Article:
It's back to the drawing board for the Jefferson Avenue Footbridge rehabilitation project.
During a presentation yesterday to Springfield City Council, the city's Public Works Department released the results of a bidding process for the project. Officials say bids were nearly double the estimate for the rehab, and both that came in have been turned down, according to a news release.
Two bids were received: One had a total cost of $6.2 million, while the other came in at $6.4 million. The engineering estimate on the historic structure was around $3 million. The Missouri Department of Transportation, which gave the city final approval to bid the project this fall, did not give the green light to either of the bids. Branco Enterprises Inc. and Martin General Contractors submitted the bids, said city spokesperson Kristen Milam.
Martin Gugel, assistant director of Public Works, told council the bidding environment likely was the cause, as the construction industry is currently facing higher material prices and low subcontractor and contractor availability. Additionally, the labor-intensive nature of the rehab and the risk of working over an active railroad may have been factors in why the bids came in higher than the estimate, he said.
Gugel cited "difficulties with labor shortages and scheduling conflicts" for both bidders struggling to provide documentation of the Disadvantaged Business Enterprise requirement of the project within a three-day window after their bids were submitted, according to the release. The U.S. Department of Transportation's DBE program is intended "to remedy ongoing discrimination and the continuing effects of past discrimination in federally assisted highway, transit, airport and highway safety financial assistance transportation contracting markets nationwide," according to the DOT's website.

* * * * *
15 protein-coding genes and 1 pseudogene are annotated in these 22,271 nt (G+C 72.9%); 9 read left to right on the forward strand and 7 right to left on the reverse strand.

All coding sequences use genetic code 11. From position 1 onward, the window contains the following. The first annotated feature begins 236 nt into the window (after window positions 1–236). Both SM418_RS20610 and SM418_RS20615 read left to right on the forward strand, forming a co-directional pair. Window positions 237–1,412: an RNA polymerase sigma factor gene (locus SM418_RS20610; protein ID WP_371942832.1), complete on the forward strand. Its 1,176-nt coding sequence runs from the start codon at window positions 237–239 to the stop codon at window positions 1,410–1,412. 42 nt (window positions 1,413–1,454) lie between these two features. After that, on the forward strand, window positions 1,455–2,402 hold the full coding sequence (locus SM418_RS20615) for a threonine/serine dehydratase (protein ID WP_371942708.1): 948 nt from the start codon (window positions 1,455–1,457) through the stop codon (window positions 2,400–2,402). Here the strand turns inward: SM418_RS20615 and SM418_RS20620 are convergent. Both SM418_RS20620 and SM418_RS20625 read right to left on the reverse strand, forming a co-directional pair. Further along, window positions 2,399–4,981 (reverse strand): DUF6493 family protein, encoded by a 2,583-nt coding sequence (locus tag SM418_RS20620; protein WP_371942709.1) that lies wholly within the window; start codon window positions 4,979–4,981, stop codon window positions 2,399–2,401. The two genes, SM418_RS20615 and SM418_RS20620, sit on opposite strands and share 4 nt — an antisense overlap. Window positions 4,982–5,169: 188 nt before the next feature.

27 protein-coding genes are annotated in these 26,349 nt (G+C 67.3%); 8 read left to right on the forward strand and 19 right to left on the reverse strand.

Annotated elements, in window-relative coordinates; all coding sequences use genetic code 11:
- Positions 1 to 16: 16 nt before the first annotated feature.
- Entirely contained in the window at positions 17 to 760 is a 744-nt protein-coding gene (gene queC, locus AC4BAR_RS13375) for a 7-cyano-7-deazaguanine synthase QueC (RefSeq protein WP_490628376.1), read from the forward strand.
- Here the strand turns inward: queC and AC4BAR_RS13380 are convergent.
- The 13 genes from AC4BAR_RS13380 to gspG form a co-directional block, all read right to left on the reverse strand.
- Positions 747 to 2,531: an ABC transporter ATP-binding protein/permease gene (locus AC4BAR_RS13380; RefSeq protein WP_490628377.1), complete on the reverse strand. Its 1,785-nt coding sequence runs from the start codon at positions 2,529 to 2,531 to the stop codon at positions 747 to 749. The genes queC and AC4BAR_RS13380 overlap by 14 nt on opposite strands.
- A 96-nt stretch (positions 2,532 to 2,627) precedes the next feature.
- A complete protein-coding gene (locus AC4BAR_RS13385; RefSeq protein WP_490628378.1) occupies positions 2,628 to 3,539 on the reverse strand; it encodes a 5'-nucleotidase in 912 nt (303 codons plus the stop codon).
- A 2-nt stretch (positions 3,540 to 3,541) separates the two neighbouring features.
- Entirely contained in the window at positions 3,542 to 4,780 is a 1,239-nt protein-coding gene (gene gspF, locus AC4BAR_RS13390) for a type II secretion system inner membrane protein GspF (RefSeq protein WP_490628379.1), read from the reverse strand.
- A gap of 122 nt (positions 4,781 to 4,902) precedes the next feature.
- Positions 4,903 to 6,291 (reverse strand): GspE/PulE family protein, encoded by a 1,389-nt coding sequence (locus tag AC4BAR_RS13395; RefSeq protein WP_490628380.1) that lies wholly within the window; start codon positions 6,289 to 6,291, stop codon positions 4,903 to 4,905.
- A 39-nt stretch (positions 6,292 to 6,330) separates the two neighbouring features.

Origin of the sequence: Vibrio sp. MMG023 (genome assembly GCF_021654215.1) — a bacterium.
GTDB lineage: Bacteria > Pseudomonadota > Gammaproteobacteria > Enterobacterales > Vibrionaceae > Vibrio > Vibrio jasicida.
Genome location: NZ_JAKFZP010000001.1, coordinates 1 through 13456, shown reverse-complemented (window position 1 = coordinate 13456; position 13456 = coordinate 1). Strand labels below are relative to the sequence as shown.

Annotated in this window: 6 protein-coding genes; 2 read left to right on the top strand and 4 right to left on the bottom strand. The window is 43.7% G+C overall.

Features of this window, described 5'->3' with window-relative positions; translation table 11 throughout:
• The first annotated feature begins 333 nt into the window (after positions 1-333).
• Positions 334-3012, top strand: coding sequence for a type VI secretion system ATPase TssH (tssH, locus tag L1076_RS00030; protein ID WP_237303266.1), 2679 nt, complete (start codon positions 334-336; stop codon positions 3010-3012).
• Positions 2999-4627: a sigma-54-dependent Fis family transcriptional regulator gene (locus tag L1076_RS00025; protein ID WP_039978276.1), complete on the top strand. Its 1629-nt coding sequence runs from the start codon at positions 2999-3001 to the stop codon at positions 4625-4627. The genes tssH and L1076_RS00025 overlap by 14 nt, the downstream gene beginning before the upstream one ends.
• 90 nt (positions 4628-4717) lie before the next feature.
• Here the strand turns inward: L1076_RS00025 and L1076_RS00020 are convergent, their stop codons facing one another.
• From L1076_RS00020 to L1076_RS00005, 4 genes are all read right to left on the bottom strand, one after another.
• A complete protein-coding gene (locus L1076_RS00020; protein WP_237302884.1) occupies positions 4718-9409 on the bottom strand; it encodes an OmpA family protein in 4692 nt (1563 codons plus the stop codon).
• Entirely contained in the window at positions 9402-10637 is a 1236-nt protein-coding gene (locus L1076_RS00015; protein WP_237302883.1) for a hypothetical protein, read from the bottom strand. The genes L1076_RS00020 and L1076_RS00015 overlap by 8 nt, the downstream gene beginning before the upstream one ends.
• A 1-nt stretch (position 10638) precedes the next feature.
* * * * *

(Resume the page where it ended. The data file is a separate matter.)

“Upon review of the documentation and good faith effort on the part of both companies, MoDOT indicated they would not concur with awarding either proposal," Gugel said in the release.
The rehab project calls on for the repair and replacement of structural elements, wood decking and stairs, as well as the installation of two elevators, application of a new paint system and introduction of new lighting. Built in 1902, the 562-foot-long steel bridge crosses 13 tracks of the Burlington Northern Santa Fe rail yard between Commercial and Chase streets. It's been closed for more than five years due to safety concerns.
At the meeting yesterday, council members considered a potential rebidding of the project at a later date. City staff were directed to continue research on potential funding mechanisms and to look into improvements to the appearance of the bridge closure as well as potential enhancements to alternate pedestrian routes, according to the release.
The city in September announced that 80% of the project cost comes from surface transportation block grants, with a 20% local match.
Read the profiles of this year's honorees.